In response to our question on 27th March 2006, Hosi Nxumalo’s representative denied that Mpisana met with Abel Erasmus upon his arrival in the Transvaal and maintained that Mpisana occupied the Bushbuckridge land on his own accord because he understood the land to belong to the Gaza and therefore to the Ndwandwe.
We submit that Hosi Nxumalo’s representative deliberately told lies to the Commission and therefore submit the following as evidence that he (Mpisana) approached Erasmus for land as a refugee in the area:
The University of South Africa, in a document entitled Die Hierkoms en Woongebied van die Suidelike Changana, states: “Mpisane stuur twee gesante nl. Matsavana (Matlhavana) and Maswamene (Maswameni) met geskenke na die Transvaal om geskikte woonplek te vind terwyl hy sy gevolg versamel en in ‘n westelike rigting oor die Lebomboberge versit”.
Stevenson-Hamilton (1949:204) states: “Die destydse verkornet van die Z.A.R, belas met die administrasie van die Transvaalse laeveld, Abel Erasmus, kon nie opgespoor word nie. Aangesien die gebied tussen die Lebombo en Drakensberge bykans totaal onbewoon was en die kaptein van die Pulanastam (Oos-Sotho) in die omgewing van Mabulaneni (Mapulaneng) (huidige Bosbokranddistrik) geen beswaar teen sodanige vestiging langs sy gebied gehad het nie, keer die gesante terug waar hul Mpisane, tesame met al die oorblywende vroue en kinders van Nghunghunyani en ‘n gevolg van ‘n paar honderd Changana, reeds in aantog vind.”
Stevenson-Hamilton (1949:206) further states: “Tydens 1898 vertrek Mpisane met ‘n geskenk (informante beweer diamante en olifanttande) na Abel Erasmus, waar hul versoek om bewoning van die Laeveld, toegestaan word.”
Unisa continues to state: “In hierdie gebied het die Changana nou rustig … met die Swazistamme aan hul suide, Oos-Sothostamme (Pai, Pulana en Kutswe) ten weste en Hlanganu, noord sowel as oos van hulle gewoon.”
A Report of the Natives Land Commission, 1916, Vol.II, pp.389 states: “About 400 families of Tshangaans came into the (Sabie) district in 1906 from the Portuguese side. The chiefs could not afford to buy land, not tribally even. They came here practically naked”
File N.A. 727/1906 Nr. 3664/06 dated 17-08-1906 states: “That he (Mpisane) was in the position of being a refugee in this colony… and that kindness was extended to him by the late government in that Abel Erasmus, the late Native Commissioner, Lydenburg, ….allowed (to) remain in that district and take up occupation.”
Hosi Nxumalo’s claim
After the defeat of Nghunghunyani in 1895, none of his descendents were recognized as king (and) Paul Kruger and (others) accorded the Ndwandwe leaders the status of chief.
We would have liked Hosi nxumalo to specify his family’s interaction with the Tsonga chiefs and their communities that were in the Transvaal and clarify the influence his ancestors had to these groups even though they were not recognised as kings. The reality is that they still could have had some influence to these communities even if the government was not according them the status of king, which would mainly be on paper.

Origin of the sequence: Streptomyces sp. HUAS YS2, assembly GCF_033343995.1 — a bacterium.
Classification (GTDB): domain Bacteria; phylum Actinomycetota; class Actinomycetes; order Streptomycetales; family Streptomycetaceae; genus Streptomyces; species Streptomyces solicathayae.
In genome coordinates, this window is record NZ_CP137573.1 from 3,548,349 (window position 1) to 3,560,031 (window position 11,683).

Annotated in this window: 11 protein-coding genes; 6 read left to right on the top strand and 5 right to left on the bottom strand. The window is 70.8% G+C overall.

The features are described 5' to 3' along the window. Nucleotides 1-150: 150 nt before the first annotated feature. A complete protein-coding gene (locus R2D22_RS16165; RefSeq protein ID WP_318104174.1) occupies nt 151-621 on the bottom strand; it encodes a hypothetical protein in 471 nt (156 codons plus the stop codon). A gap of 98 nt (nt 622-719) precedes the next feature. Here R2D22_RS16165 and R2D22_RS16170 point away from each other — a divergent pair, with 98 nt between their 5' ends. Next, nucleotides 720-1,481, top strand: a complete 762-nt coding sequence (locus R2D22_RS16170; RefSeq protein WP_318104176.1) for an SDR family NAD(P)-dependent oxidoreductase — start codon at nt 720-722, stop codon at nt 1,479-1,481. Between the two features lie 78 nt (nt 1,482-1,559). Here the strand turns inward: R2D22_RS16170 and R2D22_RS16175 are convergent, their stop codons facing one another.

Just to give the example of the Zulus, whom Hosi Nxumalo used comparatively to the Shangaans:
“…Shepstone’s ideas of “government tribes” could be fairly readily implemented (but) this proved not to be the case north of Thukela river where the Zulu population had a recent history of centralized rule, focused on the Zulu royal house, and of independence (Cope 1993:2)”.
“After 1925, Solomon’s multifaceted role as Zulu king thus represented a more powerful and pervasive presence in Zulu speaking society (Cope 1993:139)”
During the First World, Buyisonto, Nghunghunyani’s heir was enlisted by the Portuguese to fight, first in Europe and later in Africa. When he was in Angola, he deflected to the British and crossed to South West Africa (Namibia). The Namibian authorities helped him link up with the Commissioner of Louis Tritchard, who arranged his reunion with Mpisana in Bushbuckridge.
Buyisonto was scheduled to live Windhoek for Johannesburg’s Park Station, where he was to be met by a representative of the Swiss Mission Church in Elim, Hakamela Tlakula. When Buyisonto arrived in the Lousi Tritchardt area, he was introduced to his relatives, Gija and the Maxobye family. None of the other Tsonga chiefs were informed of Buyisonto’s arrival in 1922.
From Louis Tritchardt, he was escorted by Gija and the Maxobye family to Mpisana in Bushbuckridge. Along the way, he passed a number of Tsonga communities, including the Nkuna, without notice. On his arrival in bushbuckridge, he found his younger brother, Thulamahaxi, reigning as prince regent.
Mpisana instructed that Thulamahaxi relinguishes the throne to Buyisonto and a coronation ceremony was held at Mpisana’s palace. No Tsonga traditional leader was invited in that ceremony and two significant things happened: